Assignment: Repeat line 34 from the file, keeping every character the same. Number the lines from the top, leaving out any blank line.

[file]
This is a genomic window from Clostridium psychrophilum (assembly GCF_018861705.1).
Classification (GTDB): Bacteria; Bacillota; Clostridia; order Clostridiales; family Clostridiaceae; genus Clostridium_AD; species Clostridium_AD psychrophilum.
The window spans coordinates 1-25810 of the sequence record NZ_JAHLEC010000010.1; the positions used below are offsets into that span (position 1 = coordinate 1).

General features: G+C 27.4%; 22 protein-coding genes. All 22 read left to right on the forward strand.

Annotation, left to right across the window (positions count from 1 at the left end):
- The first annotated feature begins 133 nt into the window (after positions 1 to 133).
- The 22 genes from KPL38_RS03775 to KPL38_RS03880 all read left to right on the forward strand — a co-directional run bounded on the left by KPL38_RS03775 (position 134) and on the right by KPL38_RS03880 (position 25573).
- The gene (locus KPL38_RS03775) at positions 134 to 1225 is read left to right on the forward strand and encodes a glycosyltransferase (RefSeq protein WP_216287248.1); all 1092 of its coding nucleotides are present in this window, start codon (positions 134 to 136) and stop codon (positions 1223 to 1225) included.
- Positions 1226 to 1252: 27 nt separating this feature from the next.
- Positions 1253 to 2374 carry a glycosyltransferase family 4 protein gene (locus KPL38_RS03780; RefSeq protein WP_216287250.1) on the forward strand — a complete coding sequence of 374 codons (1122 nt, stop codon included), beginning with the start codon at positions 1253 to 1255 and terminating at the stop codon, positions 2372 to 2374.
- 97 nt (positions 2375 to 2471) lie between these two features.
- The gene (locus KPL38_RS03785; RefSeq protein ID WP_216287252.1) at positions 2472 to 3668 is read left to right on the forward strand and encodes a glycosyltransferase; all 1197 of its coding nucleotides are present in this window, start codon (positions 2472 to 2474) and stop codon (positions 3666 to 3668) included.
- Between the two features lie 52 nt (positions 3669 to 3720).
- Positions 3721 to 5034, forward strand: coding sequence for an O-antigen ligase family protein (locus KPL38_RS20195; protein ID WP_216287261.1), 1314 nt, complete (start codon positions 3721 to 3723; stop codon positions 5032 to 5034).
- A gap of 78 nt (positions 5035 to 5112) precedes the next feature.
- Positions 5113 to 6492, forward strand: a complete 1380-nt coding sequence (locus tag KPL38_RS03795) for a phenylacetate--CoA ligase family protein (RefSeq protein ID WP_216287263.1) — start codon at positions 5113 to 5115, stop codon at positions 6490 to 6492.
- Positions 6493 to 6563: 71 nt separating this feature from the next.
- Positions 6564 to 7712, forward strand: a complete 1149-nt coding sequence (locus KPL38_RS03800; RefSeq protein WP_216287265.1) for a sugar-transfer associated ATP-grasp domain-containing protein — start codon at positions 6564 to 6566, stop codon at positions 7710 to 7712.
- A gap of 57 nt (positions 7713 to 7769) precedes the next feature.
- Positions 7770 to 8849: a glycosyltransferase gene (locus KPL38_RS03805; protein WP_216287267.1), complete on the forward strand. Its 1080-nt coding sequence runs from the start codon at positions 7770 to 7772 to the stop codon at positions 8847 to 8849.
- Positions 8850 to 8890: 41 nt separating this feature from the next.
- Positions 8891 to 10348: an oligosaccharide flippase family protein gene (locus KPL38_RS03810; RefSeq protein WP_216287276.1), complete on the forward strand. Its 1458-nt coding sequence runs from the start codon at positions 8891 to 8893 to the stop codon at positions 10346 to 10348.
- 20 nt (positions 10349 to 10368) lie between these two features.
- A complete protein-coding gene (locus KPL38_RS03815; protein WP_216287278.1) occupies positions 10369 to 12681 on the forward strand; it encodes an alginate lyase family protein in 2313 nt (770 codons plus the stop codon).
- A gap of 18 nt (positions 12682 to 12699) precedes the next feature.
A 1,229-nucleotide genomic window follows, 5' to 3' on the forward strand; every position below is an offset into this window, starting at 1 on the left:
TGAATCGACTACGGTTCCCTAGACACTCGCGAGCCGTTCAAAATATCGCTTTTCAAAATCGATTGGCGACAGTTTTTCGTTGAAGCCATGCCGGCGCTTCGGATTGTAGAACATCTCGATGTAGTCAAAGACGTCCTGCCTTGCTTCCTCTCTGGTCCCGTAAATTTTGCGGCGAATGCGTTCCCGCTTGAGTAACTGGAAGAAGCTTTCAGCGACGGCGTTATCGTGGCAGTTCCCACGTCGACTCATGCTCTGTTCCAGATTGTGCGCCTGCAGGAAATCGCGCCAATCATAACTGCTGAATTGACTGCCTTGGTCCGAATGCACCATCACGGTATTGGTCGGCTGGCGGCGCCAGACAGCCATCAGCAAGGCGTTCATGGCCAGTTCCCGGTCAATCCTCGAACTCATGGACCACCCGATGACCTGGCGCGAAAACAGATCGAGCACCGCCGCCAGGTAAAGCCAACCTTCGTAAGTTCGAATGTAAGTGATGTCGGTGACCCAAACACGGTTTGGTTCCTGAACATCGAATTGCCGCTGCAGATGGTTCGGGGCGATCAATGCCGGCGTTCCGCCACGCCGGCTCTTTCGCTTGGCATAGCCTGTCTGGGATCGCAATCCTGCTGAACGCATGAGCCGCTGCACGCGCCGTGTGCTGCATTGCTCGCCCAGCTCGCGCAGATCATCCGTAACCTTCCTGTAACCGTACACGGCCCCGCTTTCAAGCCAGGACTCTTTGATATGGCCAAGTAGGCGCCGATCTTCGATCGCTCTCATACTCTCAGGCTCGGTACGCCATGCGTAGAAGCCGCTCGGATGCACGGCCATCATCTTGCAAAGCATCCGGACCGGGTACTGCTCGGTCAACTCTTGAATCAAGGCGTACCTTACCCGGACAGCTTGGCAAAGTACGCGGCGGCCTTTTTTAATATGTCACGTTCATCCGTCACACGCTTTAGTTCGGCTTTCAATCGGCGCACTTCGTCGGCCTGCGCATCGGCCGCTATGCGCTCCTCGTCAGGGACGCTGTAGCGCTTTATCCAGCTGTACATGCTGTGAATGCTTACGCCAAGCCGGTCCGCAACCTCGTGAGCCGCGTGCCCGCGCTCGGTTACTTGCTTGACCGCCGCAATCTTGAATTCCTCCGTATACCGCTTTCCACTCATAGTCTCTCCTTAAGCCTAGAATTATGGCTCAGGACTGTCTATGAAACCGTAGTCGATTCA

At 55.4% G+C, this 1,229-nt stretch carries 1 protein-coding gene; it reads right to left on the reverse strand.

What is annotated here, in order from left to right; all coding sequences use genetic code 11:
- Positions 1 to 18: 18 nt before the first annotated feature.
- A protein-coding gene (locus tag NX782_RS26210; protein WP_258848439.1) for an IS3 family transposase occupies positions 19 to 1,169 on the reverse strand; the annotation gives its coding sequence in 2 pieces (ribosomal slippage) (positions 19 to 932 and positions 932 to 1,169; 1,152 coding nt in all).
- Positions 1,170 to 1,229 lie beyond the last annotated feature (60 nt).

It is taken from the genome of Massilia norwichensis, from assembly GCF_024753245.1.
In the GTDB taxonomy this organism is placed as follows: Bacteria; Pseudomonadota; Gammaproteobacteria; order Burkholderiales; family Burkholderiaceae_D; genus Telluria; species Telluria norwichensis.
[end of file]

In the GTDB taxonomy this organism is placed as follows: Bacteria; Pseudomonadota; Gammaproteobacteria; order Burkholderiales; family Burkholderiaceae_D; genus Telluria; species Telluria norwichensis.